In the late spring of 2004, the NYC MTA considered banning all photography in and around the subway system. They did so at the request of the NYPD, who grew afraid that terrorists were documenting the subway system to plan future terror attacks.
We found this notion to be paranoid and dangerous – an infringement upon our constitutional rights. Criminalizing photography? No way. We immediately decided to hold a protest.
I set the date – June 5, 2004 – and a small army of friends spread the word. It took no time to get the ball rolling. The press started calling, and I took time off work to take point. I didn’t have to “lead” though – everyone took the ball and ran with it. When an idea is pure and just, it takes hold immediately and cannot be stopped.
For a rally cry I stole a page from Charlton Heston – “The only way they’ll get my camera is from my cold, dead hands”. Guns may be largely illegal in NYC – but photography would never be. Nope. Not in my house.
On the day of the protest Roughly 100 people turned out – an impressive showing for a hastily organized event based on what surely may have seemed like a niche issue. After 2 or 3 hours of riding around town shooting photos without incident, I knew it was a battle won. We blocked the entrance to MTA headquarters and planted out flag (the Stars and Stripes, borrowed from a squatter friend). No signs were necessary. Our cameras were our sign, and the photographs told the story in thousands more words than can be written.
The protest made the news from here to Australia. Newspaper polls showed overwhelming support for our cause. Online petitions drew thousands of signatures. Mayor Bloomberg commented that the ban was a dumb idea (one of few things I ever agreed with him on). The MTA quickly realized the idea was a non-starter, though they puttered on the issue for months hoping it would quietly go away. We made sure they knew we were watching, and would not accept any infringement upon our rights.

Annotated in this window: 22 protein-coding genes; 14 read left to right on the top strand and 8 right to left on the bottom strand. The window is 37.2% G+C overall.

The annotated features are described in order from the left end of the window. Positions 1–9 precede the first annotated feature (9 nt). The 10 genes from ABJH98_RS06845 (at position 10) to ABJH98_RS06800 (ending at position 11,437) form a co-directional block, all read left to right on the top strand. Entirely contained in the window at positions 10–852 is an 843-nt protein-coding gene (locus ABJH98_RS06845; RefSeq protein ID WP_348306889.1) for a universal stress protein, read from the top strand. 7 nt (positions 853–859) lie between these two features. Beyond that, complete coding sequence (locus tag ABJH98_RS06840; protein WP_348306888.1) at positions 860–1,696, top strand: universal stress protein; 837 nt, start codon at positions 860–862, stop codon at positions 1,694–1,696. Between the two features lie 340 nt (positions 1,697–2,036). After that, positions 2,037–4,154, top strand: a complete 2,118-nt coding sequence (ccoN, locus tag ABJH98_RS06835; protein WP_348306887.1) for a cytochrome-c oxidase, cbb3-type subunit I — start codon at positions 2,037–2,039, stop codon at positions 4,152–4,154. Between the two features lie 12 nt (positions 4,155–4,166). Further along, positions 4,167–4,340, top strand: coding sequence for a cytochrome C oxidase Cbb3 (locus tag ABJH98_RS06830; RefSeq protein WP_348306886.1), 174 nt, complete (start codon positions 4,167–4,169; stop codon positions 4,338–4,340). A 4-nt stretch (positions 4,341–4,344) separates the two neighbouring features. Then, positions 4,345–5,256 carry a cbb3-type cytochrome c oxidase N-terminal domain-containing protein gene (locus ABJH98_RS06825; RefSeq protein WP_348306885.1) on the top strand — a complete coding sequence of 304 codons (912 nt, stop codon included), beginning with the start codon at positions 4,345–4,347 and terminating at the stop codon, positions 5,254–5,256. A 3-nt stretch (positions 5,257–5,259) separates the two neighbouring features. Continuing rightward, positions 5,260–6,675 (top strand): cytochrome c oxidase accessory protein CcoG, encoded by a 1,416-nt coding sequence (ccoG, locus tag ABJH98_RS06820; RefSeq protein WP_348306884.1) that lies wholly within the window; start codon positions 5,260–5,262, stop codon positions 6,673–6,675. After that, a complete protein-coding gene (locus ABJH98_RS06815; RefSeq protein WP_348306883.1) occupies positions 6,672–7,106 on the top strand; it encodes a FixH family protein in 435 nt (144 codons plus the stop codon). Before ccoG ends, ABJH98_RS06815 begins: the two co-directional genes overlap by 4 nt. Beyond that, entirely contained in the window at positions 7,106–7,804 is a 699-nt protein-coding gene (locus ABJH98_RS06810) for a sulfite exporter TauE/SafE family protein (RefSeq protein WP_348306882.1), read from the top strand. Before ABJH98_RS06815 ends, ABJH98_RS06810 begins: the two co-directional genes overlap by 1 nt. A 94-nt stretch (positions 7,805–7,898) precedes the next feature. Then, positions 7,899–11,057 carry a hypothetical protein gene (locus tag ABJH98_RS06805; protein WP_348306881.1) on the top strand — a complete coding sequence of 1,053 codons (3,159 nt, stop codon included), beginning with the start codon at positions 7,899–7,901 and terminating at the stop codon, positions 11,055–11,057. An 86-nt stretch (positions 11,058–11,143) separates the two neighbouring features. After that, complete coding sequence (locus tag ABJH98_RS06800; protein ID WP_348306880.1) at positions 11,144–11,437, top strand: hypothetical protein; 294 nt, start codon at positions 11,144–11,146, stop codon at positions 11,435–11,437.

In the end, The proposed ban was never voted on and never spoken of again within the MTA. We fought and we won – thus preserving your god given right to take as many selfies on the subway as you jolly well want.
10 years later, one can only imagine the backwards version of NYC we would live in had the ban actually happened. Would the ban have lead to attempts at censorship of books and existing websites already containing subway photos? Would carrying a camera in NYC become automatic grounds for arrest? Women photographing pervs who expose themselves on the subway would be criminals – not victims – and their harassers not brought to justice. How far through the courts would we have to fight such a ban? (I was prepared to go all the way – my name on a Supreme Court case? Fuck yeah I’d love that). These ideas seem insane today, but 10 years ago – with the patriot act just stating to be abused, G.W. in office starting wars based on lies, and stories of new unconstitutional searches cropping up daily… The loss of more rights and fear of an ever repressive government rule felt inevitable.
Fighting and winning? It was, in many ways, a turning of the tide: a pushback against the authorities using 9/11 as an excuse to search and detain whoever they wanted. Yes, there still is terrorism paranoia out there, and cops do occasionally harass photographers, but those incidents have dwindled significantly. Having a camera in your hand doesn’t automatically make you a suspect as it did 10 years ago. Just the idea that it would is probably completely alien to many people today.
In 2004, I would estimate that only a few hundred people in NYC were carrying cameras every day. Today, just about everyone in NYC has a phone with a camera. Everyone on the subway these days is using a smartphone. Millions of people carrying cameras every day, all of whom could have become criminal suspects had we not stood up and protested.
Being a part of this small victory will always be a moment in my life I’m proud of. We were 100% right – a fact proven by the test of time. For everyone that helped in the effort, it was an honor to stand with you. A few names come to mind – ACF, Sleazy, Adolf, Zeed, Clayton and a swarm of people I never met who spread the word via message boards and pestered the MTA with petitions. All of the awesome reporters and bloggers that covered the story – Alan Feuer, Jake Dobkin, Mike Epstein, Kevin Walsh, Joe Holmes, – all come to mind, along with faces whose names I can’t recall. We were not backed by any large organizations (though some seem to claim they took part). No one compensated any of us for our efforts, and none of us would have wanted a dime for it. Looking back, it stands out as a wonderful example of a rag-tag bunch of rabblerousers who took on the powers that be and showed them who is really in charge: We, the people.